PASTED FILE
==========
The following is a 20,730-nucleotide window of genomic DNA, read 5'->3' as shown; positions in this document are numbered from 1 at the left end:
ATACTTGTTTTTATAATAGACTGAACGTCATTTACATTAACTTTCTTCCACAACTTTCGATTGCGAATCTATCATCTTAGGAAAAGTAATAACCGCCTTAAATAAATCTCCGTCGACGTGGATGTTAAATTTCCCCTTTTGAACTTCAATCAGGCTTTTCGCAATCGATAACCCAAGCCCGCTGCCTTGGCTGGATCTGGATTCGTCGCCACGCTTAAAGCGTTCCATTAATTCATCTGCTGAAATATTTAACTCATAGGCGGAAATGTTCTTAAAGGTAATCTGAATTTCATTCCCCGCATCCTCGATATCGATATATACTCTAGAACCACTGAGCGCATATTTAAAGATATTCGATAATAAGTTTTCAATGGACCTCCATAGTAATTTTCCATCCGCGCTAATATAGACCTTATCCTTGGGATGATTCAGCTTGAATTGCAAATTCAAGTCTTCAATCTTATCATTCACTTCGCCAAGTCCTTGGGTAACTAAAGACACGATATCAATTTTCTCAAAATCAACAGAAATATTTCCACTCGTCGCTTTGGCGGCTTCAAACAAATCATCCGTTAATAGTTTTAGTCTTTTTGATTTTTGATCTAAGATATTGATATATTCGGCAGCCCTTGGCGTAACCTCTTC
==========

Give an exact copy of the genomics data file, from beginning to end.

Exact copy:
The following is a 20,730-nucleotide window of genomic DNA, read 5'->3' as shown; positions in this document are numbered from 1 at the left end:
ATACTTGTTTTTATAATAGACTGAACGTCATTTACATTAACTTTCTTCCACAACTTTCGATTGCGAATCTATCATCTTAGGAAAAGTAATAACCGCCTTAAATAAATCTCCGTCGACGTGGATGTTAAATTTCCCCTTTTGAACTTCAATCAGGCTTTTCGCAATCGATAACCCAAGCCCGCTGCCTTGGCTGGATCTGGATTCGTCGCCACGCTTAAAGCGTTCCATTAATTCATCTGCTGAAATATTTAACTCATAGGCGGAAATGTTCTTAAAGGTAATCTGAATTTCATTCCCCGCATCCTCGATATCGATATATACTCTAGAACCACTGAGCGCATATTTAAAGATATTCGATAATAAGTTTTCAATGGACCTCCATAGTAATTTTCCATCCGCGCTAATATAGACCTTATCCTTGGGATGATTCAGCTTGAATTGCAAATTCAAGTCTTCAATCTTATCATTCACTTCGCCAAGTCCTTGGGTAACTAAAGACACGATATCAATTTTCTCAAAATCAACAGAAATATTTCCACTCGTCGCTTTGGCGGCTTCAAACAAATCATCCGTTAATAGTTTTAGTCTTTTTGATTTTTGATCTAAGATATTGATATATTCGGCAGCCCTTGGCGTAACCTCTTC